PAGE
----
Synths, laptops and loops are slowly changing Madison music

Electronic music is not taking Madison by storm, nor is it creating a new scene. This year, it's been grabbing ears and imaginations one at a time. No one group is responsible for this surge in popularity, and the artists don't rally around the same set of musical clichés. They make cheery synth-pop songs, gloomy avant-garde soundscapes and nearly everything in between. >More
 Matthew Sweet to revisit Girlfriend, his magnum opus from 1991

Glimpse certain touring acts' recent set lists, and you'd swear time stopped during the 1990s. Dr. Octagon reprised 1996's Dr. Octagonecologyst at two July shows, and Green Day played 1995's Dookie at England's Reading Music Festival in August. This Wednesday, Madison gets a visit from Matthew Sweet, who'll perform Girlfriend, his power-pop masterpiece from 1991, at the High Noon Saloon. >More
 The Jesus and Mary Chain have sweetened up their infamous live shows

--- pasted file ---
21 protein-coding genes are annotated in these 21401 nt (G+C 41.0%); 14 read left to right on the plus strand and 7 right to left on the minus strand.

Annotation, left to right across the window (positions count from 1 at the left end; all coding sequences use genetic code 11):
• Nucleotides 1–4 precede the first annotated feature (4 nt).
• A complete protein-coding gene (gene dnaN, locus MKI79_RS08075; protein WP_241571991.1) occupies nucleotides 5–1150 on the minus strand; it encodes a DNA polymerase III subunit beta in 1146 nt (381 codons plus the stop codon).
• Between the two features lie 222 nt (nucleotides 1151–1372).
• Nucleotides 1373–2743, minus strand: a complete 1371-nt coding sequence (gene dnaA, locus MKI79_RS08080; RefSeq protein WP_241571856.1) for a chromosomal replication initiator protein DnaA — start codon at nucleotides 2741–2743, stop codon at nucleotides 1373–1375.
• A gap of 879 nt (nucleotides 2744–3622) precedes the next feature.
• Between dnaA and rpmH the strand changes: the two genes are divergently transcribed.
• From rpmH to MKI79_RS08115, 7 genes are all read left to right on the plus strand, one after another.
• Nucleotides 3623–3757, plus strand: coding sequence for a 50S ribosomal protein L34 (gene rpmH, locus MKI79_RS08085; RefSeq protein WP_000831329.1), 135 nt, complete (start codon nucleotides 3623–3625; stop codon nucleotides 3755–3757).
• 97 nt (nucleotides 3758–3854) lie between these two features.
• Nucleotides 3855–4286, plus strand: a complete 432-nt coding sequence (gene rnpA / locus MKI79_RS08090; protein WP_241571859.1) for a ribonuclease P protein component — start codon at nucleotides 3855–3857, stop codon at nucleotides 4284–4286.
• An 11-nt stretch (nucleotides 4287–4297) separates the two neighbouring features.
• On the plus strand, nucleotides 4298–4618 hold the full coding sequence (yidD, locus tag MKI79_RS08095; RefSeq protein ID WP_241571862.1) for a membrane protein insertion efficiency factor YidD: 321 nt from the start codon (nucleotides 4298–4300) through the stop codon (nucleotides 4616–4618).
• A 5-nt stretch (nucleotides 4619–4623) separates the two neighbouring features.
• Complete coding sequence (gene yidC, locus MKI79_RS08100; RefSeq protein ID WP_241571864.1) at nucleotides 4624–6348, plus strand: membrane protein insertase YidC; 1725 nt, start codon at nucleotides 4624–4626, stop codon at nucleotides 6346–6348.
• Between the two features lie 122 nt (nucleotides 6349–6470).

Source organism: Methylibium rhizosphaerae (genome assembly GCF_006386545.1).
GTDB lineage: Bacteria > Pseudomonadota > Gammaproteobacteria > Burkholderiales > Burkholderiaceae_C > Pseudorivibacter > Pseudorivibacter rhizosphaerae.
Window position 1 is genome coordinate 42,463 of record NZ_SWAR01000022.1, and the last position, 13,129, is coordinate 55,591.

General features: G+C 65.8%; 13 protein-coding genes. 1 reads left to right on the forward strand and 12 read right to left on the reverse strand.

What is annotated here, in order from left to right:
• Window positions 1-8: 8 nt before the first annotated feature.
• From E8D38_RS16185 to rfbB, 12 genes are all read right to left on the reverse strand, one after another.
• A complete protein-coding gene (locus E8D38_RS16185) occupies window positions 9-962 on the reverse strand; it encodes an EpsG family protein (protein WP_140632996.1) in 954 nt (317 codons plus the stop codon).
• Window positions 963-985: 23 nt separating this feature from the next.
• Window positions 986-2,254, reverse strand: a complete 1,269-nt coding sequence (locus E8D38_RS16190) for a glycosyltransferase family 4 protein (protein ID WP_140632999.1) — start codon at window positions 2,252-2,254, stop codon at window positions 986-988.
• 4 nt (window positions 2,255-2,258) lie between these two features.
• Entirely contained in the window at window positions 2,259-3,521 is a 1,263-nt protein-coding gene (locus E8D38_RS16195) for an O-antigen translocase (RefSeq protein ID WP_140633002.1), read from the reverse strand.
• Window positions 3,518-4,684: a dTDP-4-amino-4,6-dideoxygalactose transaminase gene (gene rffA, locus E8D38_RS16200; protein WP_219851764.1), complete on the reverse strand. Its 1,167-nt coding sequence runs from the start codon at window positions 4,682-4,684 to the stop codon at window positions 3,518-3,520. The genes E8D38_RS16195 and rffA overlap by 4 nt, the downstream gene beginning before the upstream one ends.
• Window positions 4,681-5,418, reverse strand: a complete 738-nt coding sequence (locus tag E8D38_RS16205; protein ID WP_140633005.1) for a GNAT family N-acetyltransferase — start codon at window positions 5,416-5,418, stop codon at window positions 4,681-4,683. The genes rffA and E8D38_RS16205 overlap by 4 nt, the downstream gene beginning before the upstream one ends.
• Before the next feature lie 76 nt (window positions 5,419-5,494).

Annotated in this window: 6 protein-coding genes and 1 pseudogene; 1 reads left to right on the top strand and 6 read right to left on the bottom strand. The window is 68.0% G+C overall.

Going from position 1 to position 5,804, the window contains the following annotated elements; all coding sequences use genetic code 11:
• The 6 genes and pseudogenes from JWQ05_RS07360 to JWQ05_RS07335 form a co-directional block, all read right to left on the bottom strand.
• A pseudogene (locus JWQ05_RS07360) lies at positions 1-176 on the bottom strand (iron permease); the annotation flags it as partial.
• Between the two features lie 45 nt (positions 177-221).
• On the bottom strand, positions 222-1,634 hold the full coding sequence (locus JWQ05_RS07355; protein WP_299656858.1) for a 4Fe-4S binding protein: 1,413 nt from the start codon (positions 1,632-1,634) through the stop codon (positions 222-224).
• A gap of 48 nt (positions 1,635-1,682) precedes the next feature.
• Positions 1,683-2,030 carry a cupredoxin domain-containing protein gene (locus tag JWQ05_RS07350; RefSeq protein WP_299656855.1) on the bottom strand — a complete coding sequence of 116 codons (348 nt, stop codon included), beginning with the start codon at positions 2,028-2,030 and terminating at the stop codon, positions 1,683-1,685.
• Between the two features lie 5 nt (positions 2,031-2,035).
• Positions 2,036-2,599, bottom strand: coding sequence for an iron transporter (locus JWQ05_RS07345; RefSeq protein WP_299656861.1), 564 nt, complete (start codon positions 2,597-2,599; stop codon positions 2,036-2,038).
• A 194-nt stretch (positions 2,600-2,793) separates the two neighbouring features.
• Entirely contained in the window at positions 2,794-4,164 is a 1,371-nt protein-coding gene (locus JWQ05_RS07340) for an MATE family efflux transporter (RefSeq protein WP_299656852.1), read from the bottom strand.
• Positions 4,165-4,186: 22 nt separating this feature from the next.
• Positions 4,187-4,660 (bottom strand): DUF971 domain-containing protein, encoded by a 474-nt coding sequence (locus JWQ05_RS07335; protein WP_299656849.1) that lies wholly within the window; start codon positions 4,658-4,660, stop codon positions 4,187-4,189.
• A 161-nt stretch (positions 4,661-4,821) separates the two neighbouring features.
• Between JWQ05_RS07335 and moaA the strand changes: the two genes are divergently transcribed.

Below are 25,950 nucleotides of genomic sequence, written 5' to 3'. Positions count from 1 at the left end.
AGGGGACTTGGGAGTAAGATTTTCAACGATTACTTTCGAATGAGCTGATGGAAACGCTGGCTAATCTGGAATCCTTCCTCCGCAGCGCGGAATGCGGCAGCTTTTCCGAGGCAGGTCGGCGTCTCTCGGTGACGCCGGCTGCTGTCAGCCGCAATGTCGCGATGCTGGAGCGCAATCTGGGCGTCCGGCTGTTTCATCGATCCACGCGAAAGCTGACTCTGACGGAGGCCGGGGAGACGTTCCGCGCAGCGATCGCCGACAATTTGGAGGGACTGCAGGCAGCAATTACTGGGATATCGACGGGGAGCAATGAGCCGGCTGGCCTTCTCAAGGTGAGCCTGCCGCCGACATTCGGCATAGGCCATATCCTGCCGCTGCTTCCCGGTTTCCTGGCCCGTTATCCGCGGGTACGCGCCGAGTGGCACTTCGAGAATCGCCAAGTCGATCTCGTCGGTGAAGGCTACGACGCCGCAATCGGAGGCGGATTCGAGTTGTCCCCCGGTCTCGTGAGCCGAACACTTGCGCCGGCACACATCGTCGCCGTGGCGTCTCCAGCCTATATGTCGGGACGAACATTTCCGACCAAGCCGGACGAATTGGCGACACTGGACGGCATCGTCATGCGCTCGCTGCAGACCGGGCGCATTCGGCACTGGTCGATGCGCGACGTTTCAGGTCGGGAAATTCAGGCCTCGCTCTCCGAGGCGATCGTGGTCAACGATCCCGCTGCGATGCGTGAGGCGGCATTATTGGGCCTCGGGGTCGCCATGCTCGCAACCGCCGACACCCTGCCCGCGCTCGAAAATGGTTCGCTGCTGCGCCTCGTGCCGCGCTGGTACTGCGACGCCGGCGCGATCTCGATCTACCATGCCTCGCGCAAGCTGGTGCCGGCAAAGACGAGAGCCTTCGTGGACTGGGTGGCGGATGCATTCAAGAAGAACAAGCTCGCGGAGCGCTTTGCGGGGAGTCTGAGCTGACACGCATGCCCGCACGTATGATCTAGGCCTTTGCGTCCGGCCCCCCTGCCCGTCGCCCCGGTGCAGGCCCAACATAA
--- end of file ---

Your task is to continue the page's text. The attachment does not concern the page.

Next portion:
Proto-shoegazers the Jesus and Mary Chain -- who'll hit the Majestic Theatre for a reunion concert Sept. 19 -- have changed some of the ways they pulverize crowds with distorted guitars and primal drum-pounding, even though they don't have much new material. >More



Old standbys, new hangouts: These local haunts reflect Madison's past, present and future

Madison's identity is indebted to a colorful history. It's hard to imagine how the city might look and feel without its proud culture of protest and progressivism. Locals question and resist almost everything, from war to neighborhood zoning. Though this passion has given Madison its "surrounded by reality" reputation, it also makes the city great. >More
 Karen Crossley 'loved every day' of leading Dane Arts

Where to go after a five-year stint as director of the Dane County Cultural Affairs Commission? Disney World? Make that Canada. On Aug. 31, Karen Crossley stepped down as head of the commission, whose marketing name is Dane Arts. Almost immediately after that, she traveled to Ontario for a week at the Toronto International Film Festival. >More
 Revolution imagines a world with no electricity

J.J. Abrams' Revolution plunges you into an alternate reality. Ben (Tim Guinee) hurries home to tell his wife (Elizabeth Mitchell), "It's happening." And then "it" abruptly happens. The electricity shuts off all around the world. We see stunning images of lights going out down a highway, then all around the Earth. >More